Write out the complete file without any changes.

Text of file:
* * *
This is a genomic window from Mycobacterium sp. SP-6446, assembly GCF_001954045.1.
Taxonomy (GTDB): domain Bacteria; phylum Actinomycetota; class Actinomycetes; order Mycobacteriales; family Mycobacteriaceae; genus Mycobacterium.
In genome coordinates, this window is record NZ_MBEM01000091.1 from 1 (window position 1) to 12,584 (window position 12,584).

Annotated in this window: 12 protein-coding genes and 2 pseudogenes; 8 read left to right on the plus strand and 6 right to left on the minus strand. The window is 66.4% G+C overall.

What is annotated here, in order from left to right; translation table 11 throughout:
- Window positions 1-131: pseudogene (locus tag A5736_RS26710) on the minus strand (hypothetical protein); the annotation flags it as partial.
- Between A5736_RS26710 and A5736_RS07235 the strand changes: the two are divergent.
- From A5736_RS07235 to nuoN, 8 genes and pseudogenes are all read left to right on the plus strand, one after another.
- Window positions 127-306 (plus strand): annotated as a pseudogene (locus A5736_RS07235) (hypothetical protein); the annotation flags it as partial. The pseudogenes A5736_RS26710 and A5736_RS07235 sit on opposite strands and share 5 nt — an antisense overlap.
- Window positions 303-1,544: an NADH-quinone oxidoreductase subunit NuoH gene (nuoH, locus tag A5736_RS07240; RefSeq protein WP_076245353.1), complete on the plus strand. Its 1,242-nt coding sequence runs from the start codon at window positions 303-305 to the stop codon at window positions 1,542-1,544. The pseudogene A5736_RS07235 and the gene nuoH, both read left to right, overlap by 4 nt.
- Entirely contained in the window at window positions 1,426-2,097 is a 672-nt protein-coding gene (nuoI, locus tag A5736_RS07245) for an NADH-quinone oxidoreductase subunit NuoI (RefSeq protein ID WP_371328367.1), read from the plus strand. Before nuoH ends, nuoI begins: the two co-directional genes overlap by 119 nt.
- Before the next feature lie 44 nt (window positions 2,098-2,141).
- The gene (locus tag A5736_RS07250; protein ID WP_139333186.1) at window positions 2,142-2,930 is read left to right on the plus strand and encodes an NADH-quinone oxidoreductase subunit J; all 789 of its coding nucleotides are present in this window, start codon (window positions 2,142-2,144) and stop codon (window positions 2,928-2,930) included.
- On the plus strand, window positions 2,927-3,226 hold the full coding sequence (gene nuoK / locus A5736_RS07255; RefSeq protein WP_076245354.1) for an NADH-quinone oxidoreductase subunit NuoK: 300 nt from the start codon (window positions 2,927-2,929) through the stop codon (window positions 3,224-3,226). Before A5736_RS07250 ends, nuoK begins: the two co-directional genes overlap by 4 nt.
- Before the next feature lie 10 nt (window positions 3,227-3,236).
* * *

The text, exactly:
This is a genomic window from Mycobacterium sp. SP-6446, assembly GCF_001954045.1.
Taxonomy (GTDB): domain Bacteria; phylum Actinomycetota; class Actinomycetes; order Mycobacteriales; family Mycobacteriaceae; genus Mycobacterium.
In genome coordinates, this window is record NZ_MBEM01000091.1 from 1 (window position 1) to 12,584 (window position 12,584).

Annotated in this window: 12 protein-coding genes and 2 pseudogenes; 8 read left to right on the plus strand and 6 right to left on the minus strand. The window is 66.4% G+C overall.

What is annotated here, in order from left to right; translation table 11 throughout:
- Window positions 1-131: pseudogene (locus tag A5736_RS26710) on the minus strand (hypothetical protein); the annotation flags it as partial.
- Between A5736_RS26710 and A5736_RS07235 the strand changes: the two are divergent.
- From A5736_RS07235 to nuoN, 8 genes and pseudogenes are all read left to right on the plus strand, one after another.
- Window positions 127-306 (plus strand): annotated as a pseudogene (locus A5736_RS07235) (hypothetical protein); the annotation flags it as partial. The pseudogenes A5736_RS26710 and A5736_RS07235 sit on opposite strands and share 5 nt — an antisense overlap.
- Window positions 303-1,544: an NADH-quinone oxidoreductase subunit NuoH gene (nuoH, locus tag A5736_RS07240; RefSeq protein WP_076245353.1), complete on the plus strand. Its 1,242-nt coding sequence runs from the start codon at window positions 303-305 to the stop codon at window positions 1,542-1,544. The pseudogene A5736_RS07235 and the gene nuoH, both read left to right, overlap by 4 nt.
- Entirely contained in the window at window positions 1,426-2,097 is a 672-nt protein-coding gene (nuoI, locus tag A5736_RS07245) for an NADH-quinone oxidoreductase subunit NuoI (RefSeq protein ID WP_371328367.1), read from the plus strand. Before nuoH ends, nuoI begins: the two co-directional genes overlap by 119 nt.
- Before the next feature lie 44 nt (window positions 2,098-2,141).
- The gene (locus tag A5736_RS07250; protein ID WP_139333186.1) at window positions 2,142-2,930 is read left to right on the plus strand and encodes an NADH-quinone oxidoreductase subunit J; all 789 of its coding nucleotides are present in this window, start codon (window positions 2,142-2,144) and stop codon (window positions 2,928-2,930) included.
- On the plus strand, window positions 2,927-3,226 hold the full coding sequence (gene nuoK / locus A5736_RS07255; RefSeq protein WP_076245354.1) for an NADH-quinone oxidoreductase subunit NuoK: 300 nt from the start codon (window positions 2,927-2,929) through the stop codon (window positions 3,224-3,226). Before A5736_RS07250 ends, nuoK begins: the two co-directional genes overlap by 4 nt.
- Before the next feature lie 10 nt (window positions 3,227-3,236).